Another item of historical note took place in 1180, when a hospital for sick brethren was founded by Robert de Croc, the builder of Crookston Castle and a church at Neilston, all built on his lands. This is thought to have been one of the earliest formal hospitals in Scottish history. Named after Sir Richard Croc, Laird of Cowglen, and one of the oldest castles in the West of Scotland, Crookston Castle is reportedly the last medieval castle in Glasgow. Built on top of a hill, the castle is actually a combination of two castles, with one sitting inside the other, and is surrounded by a ring-shaped ditch. The ditch and the original castle, which contained a chapel, were built by Sir Richard in the twelfth century. By the 14th century, Sir Richard’s descendants had lost their lands when most of the Levern valley was acquired by a branch of the Stewart family. Sir John Stewart extended the original castle structure after he inherited the lands of Darnley in 1404.
The newer castle had four corner towers and is estimated to have been over sixty feet high and covered a ground area of sixty feet by forty feet. It had a storage cellar, well, kitchen and sleeping quarters on the ground floor, a Great Hall on the first floor, and private stairways and apartments at the east side of the building. At the bottom of the north-east tower was a pit-dungeon. The exterior of the castle was limewashed and the main entrance was barred by a forehouse, heavy doors and a portcullis. All of these features were designed to keep out small armies of lightly-armed men whilst also providing comfortable habitation for the Stewart family and their retainers.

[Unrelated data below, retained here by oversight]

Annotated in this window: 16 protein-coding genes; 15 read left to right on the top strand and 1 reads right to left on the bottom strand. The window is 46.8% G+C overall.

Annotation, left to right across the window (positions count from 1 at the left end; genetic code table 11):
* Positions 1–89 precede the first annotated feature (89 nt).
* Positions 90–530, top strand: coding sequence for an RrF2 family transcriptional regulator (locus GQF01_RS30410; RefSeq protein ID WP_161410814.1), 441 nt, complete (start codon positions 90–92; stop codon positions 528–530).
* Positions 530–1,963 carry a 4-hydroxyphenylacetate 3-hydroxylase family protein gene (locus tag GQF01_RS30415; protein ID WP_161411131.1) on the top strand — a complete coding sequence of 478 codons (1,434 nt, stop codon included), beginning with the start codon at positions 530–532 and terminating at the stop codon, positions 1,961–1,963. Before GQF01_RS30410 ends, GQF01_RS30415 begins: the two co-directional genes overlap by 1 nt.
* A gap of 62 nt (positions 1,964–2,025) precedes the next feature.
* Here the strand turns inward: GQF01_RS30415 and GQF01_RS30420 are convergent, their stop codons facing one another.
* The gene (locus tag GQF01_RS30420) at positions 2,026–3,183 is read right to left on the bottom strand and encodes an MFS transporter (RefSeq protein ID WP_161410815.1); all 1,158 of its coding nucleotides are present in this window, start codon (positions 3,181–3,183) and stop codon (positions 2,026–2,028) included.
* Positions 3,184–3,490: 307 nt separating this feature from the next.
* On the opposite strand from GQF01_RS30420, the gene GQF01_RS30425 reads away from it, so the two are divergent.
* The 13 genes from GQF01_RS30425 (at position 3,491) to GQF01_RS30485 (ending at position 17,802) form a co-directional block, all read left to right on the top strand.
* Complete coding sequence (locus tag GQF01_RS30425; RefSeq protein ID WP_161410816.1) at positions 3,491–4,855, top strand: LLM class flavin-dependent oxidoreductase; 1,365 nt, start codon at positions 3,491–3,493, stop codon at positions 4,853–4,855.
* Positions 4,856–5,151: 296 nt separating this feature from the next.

Famous on French battlefields during the One Hundred Years War, Sir John’s troops became the mighty Scots Guards - the personal bodyguard of the King of France. In 1429, Sir John was killed in an ambush while trying to steal some salted herrings from the enemy to feed his men.
A descendent of Sir John, Henry Stewart, later became the Lord Darnley who married Mary, Queen of Scots in the 16th century. It is said that Lord Darnley and his wife often sat beneath a sycamore tree when they visited Crookston Castle. Today, that sycamore tree, known as a ‘plane tree’ in Scotland, stands at the corner of Nitshill Road and Kennishead Road and is a protected heritage site surround by a wrought iron fence.
Eventually, Crookston Castle succumbed to the elements, was abandoned, and fell to ruin. However, it has not been forgotten and both it and the land that surrounds it is now a popular beauty spot and a venue for educational visits and storytelling. The documented history of Nitshill and nearby Hurlet gathered pace during the seventeenth century against a background of mineral extraction (see: Mineral Extraction). It was not long before pioneering industrialists began to invest heavily in machinery and infrastructure to exploit those seams and the land above them.